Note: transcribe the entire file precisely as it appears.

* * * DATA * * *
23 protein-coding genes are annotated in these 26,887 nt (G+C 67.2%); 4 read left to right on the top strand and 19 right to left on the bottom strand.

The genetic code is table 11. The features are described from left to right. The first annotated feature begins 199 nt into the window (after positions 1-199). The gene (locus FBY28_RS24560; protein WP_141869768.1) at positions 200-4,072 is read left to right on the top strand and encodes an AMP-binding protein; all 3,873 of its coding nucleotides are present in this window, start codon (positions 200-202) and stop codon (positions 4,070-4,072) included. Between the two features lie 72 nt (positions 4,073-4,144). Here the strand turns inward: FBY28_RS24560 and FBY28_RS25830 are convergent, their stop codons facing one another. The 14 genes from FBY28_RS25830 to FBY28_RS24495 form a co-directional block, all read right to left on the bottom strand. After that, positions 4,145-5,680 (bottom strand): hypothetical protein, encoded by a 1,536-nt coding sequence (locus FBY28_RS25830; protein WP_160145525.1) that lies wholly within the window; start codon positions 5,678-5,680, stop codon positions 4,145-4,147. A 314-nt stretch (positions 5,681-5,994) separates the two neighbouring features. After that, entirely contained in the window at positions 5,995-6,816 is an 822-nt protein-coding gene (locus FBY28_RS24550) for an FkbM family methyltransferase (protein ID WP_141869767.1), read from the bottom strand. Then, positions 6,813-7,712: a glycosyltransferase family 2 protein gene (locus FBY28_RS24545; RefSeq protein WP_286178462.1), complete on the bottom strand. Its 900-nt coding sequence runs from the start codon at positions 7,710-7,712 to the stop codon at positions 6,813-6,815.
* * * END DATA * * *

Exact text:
23 protein-coding genes are annotated in these 26,887 nt (G+C 67.2%); 4 read left to right on the top strand and 19 right to left on the bottom strand.

The genetic code is table 11. The features are described from left to right. The first annotated feature begins 199 nt into the window (after positions 1-199). The gene (locus FBY28_RS24560; protein WP_141869768.1) at positions 200-4,072 is read left to right on the top strand and encodes an AMP-binding protein; all 3,873 of its coding nucleotides are present in this window, start codon (positions 200-202) and stop codon (positions 4,070-4,072) included. Between the two features lie 72 nt (positions 4,073-4,144). Here the strand turns inward: FBY28_RS24560 and FBY28_RS25830 are convergent, their stop codons facing one another. The 14 genes from FBY28_RS25830 to FBY28_RS24495 form a co-directional block, all read right to left on the bottom strand. After that, positions 4,145-5,680 (bottom strand): hypothetical protein, encoded by a 1,536-nt coding sequence (locus FBY28_RS25830; protein WP_160145525.1) that lies wholly within the window; start codon positions 5,678-5,680, stop codon positions 4,145-4,147. A 314-nt stretch (positions 5,681-5,994) separates the two neighbouring features. After that, entirely contained in the window at positions 5,995-6,816 is an 822-nt protein-coding gene (locus FBY28_RS24550) for an FkbM family methyltransferase (protein ID WP_141869767.1), read from the bottom strand. Then, positions 6,813-7,712: a glycosyltransferase family 2 protein gene (locus FBY28_RS24545; RefSeq protein WP_286178462.1), complete on the bottom strand. Its 900-nt coding sequence runs from the start codon at positions 7,710-7,712 to the stop codon at positions 6,813-6,815.